EU Regulators to Ensure that AI Innovations are Safe to Use

EU Regulators to Ensure that AI Innovations are Safe to Use

EU regulators will introduce crash test systems designed exclusively for artificial intelligence

The European Union will introduce crash test systems designed exclusively for artificial intelligence. Before new inventions and technologies are introduced to the market, EU regulators will ensure they are safe to use through this process.

To ensure that innovations powered by artificial intelligence are safe before going on sale, the European Union established four permanent testing and experimental facilities across the continent. According to Bloomberg, the trade bloc invested about US$240 million (€220 million) in this project.

It will allow technology companies a space to test AI and robotics in various industries, including manufacturing, health care, agriculture and food, and cities, through the crash test systems and facilities that will be launched starting next year. Since technology is developing quickly daily, testing it is the only sensible course of action for the trading block.

Innovators are anticipated to provide new AI-powered tools to the market as "trustworthy" goods, according to EU Director for Artificial Intelligence and Digital Industry Lucilla Sioli, who announced at a launch event in Copenhagen. Sioli also called out misinformation as one of the dangers that AI poses to people.

European consumer organizations encouraged regulators to start looking at the possible dangers of generative AI, including ChatGPT. Consumer advocacy groups hope that by making this effort, existing laws will be enforced to protect consumers.

Ursula Pachl, deputy director general of the BEUC, voiced her worries about the technology, pointing out the possibility of deceit, manipulation, and harm to people. The statement made public claims that this will also aid in the systems' facilitation of false information, bias amplification, and fraudulent actions.

"We call on safety, data, and consumer protection authorities to start investigations now and not wait idly for all manner of consumer harm to have occurred before they take action," Pachl said. Authorities must enforce these regulations, which apply to all goods and services, AI-powered or not.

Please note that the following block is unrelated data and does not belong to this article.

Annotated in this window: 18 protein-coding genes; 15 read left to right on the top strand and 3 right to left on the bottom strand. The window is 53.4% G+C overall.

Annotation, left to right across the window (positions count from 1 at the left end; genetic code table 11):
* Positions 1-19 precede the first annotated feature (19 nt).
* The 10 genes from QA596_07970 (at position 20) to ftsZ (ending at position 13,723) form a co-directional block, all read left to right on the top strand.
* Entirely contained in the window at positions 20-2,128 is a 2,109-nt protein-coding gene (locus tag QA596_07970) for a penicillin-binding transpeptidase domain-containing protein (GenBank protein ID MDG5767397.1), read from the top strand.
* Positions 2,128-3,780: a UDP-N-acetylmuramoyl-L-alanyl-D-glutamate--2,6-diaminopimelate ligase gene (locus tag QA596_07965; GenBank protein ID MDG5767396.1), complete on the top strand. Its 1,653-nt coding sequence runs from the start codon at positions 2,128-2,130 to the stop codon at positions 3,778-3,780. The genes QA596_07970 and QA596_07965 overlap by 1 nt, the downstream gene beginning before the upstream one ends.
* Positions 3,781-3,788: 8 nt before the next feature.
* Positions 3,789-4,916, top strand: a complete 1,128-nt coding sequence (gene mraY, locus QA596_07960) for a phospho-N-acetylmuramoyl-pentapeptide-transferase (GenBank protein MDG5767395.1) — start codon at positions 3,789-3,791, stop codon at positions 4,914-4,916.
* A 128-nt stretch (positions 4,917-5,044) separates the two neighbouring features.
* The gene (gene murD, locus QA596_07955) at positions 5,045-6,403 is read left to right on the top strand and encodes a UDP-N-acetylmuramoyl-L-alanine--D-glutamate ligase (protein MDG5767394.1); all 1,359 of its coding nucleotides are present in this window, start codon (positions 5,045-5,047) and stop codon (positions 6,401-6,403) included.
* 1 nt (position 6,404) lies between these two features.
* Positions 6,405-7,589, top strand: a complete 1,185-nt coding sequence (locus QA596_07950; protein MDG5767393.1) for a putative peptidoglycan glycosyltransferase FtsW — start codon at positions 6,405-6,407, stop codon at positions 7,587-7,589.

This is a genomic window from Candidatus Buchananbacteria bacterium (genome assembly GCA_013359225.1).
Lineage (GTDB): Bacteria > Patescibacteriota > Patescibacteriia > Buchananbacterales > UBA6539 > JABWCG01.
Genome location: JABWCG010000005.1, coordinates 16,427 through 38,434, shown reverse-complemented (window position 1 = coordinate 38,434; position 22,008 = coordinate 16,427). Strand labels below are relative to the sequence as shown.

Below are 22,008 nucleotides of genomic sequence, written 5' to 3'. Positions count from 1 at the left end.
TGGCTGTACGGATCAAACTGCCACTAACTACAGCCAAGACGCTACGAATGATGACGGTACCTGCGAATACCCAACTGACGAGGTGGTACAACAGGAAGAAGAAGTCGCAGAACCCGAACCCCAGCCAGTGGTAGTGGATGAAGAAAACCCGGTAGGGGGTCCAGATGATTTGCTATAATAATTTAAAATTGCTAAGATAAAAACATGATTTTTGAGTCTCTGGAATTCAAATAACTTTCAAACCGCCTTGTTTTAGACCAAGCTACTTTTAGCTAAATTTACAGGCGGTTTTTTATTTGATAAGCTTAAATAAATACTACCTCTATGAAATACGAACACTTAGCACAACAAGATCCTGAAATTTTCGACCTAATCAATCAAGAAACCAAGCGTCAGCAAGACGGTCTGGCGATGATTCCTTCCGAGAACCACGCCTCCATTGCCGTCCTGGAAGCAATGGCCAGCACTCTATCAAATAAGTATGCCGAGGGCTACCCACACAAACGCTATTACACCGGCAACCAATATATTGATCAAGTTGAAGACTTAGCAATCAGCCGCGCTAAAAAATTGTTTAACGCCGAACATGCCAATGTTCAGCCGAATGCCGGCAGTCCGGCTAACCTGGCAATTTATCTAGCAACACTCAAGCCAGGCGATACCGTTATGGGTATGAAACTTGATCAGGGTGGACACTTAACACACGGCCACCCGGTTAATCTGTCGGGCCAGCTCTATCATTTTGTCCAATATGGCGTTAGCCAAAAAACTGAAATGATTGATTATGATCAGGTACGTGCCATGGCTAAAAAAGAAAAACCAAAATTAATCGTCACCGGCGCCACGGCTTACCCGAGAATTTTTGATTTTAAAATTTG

The head of the European Union initiated the AI Act before this endeavor. According to a story from The Guardian, this is the first significant attempt to govern the technology, which has already been in the works for two years. According to the risk they represent to consumers, AI systems are divided into four categories by the act: unacceptable risk, high risk, restricted risk, and low or no risk.

Technology that encourages manipulating people, encouraging risky behavior in children, social scoring, policing systems based on profiling, location, or past criminal behavior, and identification via biometric systems will eventually be outlawed once the trade block deems it to be an unacceptable risk.

After MEPs cast their votes in mid-June to advance this bill to pass an adjusted version of the draught put forth by the commission, the EU hopes to reach an agreement on the final draught by the end of this year. There currently needs to be trilateral discussions between the EU, the chairs of the AI committees in the EU Parliament, and the EU Council to advance the legislation.

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